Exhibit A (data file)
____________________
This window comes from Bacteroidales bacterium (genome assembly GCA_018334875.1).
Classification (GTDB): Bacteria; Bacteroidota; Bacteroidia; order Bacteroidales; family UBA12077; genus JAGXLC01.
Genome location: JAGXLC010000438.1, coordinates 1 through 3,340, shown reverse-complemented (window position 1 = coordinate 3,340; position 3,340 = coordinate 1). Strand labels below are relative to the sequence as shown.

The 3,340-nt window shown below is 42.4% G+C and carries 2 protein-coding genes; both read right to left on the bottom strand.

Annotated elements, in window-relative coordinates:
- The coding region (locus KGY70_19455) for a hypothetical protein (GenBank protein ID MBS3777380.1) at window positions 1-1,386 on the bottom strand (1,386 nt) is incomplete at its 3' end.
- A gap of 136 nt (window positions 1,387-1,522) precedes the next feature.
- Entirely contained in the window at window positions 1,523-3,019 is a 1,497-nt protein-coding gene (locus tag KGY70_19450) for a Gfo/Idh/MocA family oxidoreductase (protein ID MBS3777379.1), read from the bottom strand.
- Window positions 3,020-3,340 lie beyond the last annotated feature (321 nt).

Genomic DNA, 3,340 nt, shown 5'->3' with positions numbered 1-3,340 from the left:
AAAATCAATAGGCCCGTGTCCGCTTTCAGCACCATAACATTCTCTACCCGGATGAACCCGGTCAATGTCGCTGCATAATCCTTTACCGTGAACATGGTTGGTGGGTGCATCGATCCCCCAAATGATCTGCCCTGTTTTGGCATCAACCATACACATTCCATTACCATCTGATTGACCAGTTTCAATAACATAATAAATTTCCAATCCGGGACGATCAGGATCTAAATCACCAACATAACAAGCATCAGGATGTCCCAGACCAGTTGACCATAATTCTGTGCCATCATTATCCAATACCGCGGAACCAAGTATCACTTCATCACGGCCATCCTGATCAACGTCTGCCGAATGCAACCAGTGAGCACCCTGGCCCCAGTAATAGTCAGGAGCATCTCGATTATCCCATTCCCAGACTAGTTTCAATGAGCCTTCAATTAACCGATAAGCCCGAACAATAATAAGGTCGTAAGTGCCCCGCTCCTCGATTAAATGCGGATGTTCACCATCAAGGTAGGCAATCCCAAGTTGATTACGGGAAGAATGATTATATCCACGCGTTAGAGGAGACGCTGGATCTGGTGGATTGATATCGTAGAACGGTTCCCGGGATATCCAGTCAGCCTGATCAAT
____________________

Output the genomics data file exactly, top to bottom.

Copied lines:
This window comes from Bacteroidales bacterium (genome assembly GCA_018334875.1).
Classification (GTDB): Bacteria; Bacteroidota; Bacteroidia; order Bacteroidales; family UBA12077; genus JAGXLC01.
Genome location: JAGXLC010000438.1, coordinates 1 through 3,340, shown reverse-complemented (window position 1 = coordinate 3,340; position 3,340 = coordinate 1). Strand labels below are relative to the sequence as shown.

The 3,340-nt window shown below is 42.4% G+C and carries 2 protein-coding genes; both read right to left on the bottom strand.

Annotated elements, in window-relative coordinates:
- The coding region (locus KGY70_19455) for a hypothetical protein (GenBank protein ID MBS3777380.1) at window positions 1-1,386 on the bottom strand (1,386 nt) is incomplete at its 3' end.
- A gap of 136 nt (window positions 1,387-1,522) precedes the next feature.
- Entirely contained in the window at window positions 1,523-3,019 is a 1,497-nt protein-coding gene (locus tag KGY70_19450) for a Gfo/Idh/MocA family oxidoreductase (protein ID MBS3777379.1), read from the bottom strand.
- Window positions 3,020-3,340 lie beyond the last annotated feature (321 nt).

Genomic DNA, 3,340 nt, shown 5'->3' with positions numbered 1-3,340 from the left:
AAAATCAATAGGCCCGTGTCCGCTTTCAGCACCATAACATTCTCTACCCGGATGAACCCGGTCAATGTCGCTGCATAATCCTTTACCGTGAACATGGTTGGTGGGTGCATCGATCCCCCAAATGATCTGCCCTGTTTTGGCATCAACCATACACATTCCATTACCATCTGATTGACCAGTTTCAATAACATAATAAATTTCCAATCCGGGACGATCAGGATCTAAATCACCAACATAACAAGCATCAGGATGTCCCAGACCAGTTGACCATAATTCTGTGCCATCATTATCCAATACCGCGGAACCAAGTATCACTTCATCACGGCCATCCTGATCAACGTCTGCCGAATGCAACCAGTGAGCACCCTGGCCCCAGTAATAGTCAGGAGCATCTCGATTATCCCATTCCCAGACTAGTTTCAATGAGCCTTCAATTAACCGATAAGCCCGAACAATAATAAGGTCGTAAGTGCCCCGCTCCTCGATTAAATGCGGATGTTCACCATCAAGGTAGGCAATCCCAAGTTGATTACGGGAAGAATGATTATATCCACGCGTTAGAGGAGACGCTGGATCTGGTGGATTGATATCGTAGAACGGTTCCCGGGATATCCAGTCAGCCTGATCAAT